I can sometimes understand why atheists like Richard Dawkins would have things in such a way as Christians would be no more acceptable in society than Holocaust deniers and flat-earth fanatics. Perhaps he would like to be a new Robespierre and have the guillotine permanently set up on a public square ready for use at any time! Perhaps his good lady wife is good at knitting… Unfortunately, he is not the only one. In the same way as some of the most virulent French revolutionaries were former rigorist Catholics, so it is in our own day.
The serpent eats its own tail as we find more souls who would correct Christ’s errors in the words of John Gielgud as the Grand Inquisitor.
I have to admit about being vague about “free Catholicism” as there is no institution upholding that notion, and all the free Catholic attempts I have known of came unstuck or did not survive their founders. In the mind of the “totalitarian” Catholic, religious freedom is cognitively dissonant and/or deeply dishonest. Catholicism is therefore all about submission to authority and being under the control of a single institution.
If the fundamentalists of that Church spoke Arabic, the word would be none other than Islam (س ل م). The association of ideas is chilling. In history, the Church has hardly distinguished itself for respecting human freedom in any way – the Inquisition, the Crusades and everything that discredits it with us and our contemporaries. Islam (or at least the strict tendencies thereof) is no different from Christianity in the fourteenth century.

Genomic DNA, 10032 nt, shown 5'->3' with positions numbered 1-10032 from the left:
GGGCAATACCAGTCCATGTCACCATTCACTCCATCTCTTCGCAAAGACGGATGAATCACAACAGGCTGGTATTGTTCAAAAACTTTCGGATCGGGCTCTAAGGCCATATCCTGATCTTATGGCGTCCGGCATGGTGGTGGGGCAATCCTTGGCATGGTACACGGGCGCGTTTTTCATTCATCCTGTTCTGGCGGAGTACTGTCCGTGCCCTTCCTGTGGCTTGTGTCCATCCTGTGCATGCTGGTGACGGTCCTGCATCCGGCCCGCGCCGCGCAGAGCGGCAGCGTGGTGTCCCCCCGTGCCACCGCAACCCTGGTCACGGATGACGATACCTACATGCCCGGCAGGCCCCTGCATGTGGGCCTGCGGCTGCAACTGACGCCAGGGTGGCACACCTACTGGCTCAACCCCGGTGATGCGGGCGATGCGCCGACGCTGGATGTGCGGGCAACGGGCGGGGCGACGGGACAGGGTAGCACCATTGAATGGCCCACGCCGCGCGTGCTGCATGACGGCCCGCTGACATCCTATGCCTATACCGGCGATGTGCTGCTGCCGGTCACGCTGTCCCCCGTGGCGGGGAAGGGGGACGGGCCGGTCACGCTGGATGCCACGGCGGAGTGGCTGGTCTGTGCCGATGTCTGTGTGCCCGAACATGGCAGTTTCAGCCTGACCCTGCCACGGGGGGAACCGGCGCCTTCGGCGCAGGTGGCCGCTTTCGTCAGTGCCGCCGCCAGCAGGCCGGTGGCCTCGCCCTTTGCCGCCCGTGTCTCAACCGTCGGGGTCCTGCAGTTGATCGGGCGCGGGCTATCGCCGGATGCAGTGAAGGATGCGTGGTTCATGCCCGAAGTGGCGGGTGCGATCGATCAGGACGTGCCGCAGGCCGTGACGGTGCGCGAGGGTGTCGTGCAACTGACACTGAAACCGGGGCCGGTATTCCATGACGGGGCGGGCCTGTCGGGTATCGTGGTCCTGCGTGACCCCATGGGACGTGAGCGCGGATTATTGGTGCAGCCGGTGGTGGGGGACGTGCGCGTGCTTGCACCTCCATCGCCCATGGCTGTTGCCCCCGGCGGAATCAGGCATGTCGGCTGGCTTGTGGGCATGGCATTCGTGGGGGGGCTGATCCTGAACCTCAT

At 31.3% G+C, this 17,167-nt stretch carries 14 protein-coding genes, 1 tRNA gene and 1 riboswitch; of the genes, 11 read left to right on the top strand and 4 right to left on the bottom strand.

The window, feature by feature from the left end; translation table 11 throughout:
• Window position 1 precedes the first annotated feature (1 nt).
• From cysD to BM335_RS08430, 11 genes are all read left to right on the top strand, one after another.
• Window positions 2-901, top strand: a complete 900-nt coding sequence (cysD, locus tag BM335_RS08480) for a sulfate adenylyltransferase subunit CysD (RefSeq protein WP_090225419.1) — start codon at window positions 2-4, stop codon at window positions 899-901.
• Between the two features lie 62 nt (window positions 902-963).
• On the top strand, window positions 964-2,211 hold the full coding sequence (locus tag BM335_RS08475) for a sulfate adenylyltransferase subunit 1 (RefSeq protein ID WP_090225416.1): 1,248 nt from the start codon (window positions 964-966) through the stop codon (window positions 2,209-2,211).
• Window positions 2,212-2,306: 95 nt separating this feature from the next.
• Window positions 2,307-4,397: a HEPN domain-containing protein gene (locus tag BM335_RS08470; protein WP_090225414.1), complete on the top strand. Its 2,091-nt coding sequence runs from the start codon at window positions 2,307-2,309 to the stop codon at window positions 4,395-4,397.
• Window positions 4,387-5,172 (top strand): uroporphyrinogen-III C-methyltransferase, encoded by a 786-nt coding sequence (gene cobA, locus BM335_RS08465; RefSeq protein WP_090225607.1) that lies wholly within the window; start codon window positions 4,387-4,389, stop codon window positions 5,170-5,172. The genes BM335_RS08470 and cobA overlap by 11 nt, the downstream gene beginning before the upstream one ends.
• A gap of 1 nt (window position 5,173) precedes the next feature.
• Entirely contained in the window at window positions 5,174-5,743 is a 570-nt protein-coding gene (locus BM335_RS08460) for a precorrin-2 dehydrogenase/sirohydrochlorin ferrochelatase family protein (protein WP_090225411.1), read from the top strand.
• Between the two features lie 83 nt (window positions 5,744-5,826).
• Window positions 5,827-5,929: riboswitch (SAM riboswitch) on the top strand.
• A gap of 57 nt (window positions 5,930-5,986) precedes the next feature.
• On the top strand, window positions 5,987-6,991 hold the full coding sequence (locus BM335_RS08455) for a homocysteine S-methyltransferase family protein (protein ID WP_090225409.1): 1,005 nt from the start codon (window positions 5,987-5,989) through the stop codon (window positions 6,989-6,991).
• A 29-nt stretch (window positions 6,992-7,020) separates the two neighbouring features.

Is rejection of such a vision the equivalent of Satan’s non serviam in the Genesis narrative, the root of all sin and the Fall? That is question conservative Catholics ask. The cognitive dissonance is, however, not in the minds of those seeking the freedom Christ gave his disciples, but rather in the minds of those upholding an ecclesial system that has had its Vatican II, preached ecumenism and religious freedom, and uphold the pre-conciliar ideology.
These questions are constantly raised in the blogs, and nothing we can say will change the minds of the conservative Catholics, since the empathy they have for other people is probably less than a dim flicker. One might just as well try converting the Ayatollah of Iran or the Taliban in Afghanistan. One of my objectives in this blog is to uphold an alternative vision, different from and above the warring factions of the conservatives and liberals – two forms of the same intolerance. That alternative vision is freedom, however much it lacks viability in human terms.
The same questions are asked, whether sacramental Christianity or “generic” Catholicism is based on a notion of voluntary love and service of God or fear of punishment for falling back into one’s “natural” evil state. Here, one can easily see the root of Hitler’s ideology according to which people are nothing more than cattle to be disposed of by the “master race”.